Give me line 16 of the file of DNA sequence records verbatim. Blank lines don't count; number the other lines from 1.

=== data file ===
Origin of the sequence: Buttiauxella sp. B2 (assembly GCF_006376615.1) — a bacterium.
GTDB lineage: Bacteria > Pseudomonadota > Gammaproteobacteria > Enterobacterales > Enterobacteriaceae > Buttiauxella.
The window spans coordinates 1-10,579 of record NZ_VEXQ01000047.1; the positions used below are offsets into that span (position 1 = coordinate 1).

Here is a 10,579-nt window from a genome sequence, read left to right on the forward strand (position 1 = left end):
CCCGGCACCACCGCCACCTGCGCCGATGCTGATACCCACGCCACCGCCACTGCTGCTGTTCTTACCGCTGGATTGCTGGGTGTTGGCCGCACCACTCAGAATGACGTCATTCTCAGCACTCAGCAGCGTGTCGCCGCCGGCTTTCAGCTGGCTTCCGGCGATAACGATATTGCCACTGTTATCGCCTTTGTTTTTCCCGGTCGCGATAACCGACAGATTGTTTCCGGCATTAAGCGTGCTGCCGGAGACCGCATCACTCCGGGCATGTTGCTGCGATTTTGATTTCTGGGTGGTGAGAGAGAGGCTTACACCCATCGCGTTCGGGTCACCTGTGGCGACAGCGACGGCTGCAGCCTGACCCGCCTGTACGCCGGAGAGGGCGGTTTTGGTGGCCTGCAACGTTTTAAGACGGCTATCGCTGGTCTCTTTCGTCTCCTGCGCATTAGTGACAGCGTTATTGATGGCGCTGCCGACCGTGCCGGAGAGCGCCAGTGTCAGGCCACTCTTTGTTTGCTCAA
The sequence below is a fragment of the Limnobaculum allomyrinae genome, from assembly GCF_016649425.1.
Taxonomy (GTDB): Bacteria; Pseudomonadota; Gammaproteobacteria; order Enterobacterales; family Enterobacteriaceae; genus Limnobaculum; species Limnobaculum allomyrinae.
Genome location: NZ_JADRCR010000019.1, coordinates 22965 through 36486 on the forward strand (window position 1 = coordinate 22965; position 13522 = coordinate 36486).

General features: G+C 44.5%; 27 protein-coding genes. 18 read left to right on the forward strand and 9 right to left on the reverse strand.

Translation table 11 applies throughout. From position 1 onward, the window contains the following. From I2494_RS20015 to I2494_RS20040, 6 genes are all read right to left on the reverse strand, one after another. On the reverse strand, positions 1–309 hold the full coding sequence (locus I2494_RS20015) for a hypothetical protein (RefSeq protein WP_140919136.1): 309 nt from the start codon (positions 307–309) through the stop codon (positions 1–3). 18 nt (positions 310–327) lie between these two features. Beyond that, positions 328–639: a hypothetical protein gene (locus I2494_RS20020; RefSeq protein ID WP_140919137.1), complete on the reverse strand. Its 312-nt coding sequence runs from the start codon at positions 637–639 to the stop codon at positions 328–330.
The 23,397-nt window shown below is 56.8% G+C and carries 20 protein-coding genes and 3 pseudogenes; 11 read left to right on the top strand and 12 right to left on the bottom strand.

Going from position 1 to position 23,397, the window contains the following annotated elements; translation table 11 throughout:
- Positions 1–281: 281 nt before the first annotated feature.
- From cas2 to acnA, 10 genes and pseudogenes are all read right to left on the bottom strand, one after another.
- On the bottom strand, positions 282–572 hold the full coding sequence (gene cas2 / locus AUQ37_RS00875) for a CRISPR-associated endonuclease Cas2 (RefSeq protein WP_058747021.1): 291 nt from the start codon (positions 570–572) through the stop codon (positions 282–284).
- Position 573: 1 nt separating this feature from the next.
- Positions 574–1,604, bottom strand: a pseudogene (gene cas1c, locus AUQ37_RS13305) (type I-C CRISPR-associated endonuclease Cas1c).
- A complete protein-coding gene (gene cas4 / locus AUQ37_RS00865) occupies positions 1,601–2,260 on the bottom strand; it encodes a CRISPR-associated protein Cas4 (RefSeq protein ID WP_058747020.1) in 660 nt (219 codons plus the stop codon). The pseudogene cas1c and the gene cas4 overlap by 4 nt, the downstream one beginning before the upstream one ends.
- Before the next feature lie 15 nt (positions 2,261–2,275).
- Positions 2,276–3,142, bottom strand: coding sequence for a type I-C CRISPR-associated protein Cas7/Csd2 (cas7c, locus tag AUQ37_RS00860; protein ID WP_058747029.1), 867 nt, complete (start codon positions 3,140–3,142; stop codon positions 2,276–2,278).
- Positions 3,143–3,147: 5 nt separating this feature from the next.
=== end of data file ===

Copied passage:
- Position 573: 1 nt separating this feature from the next.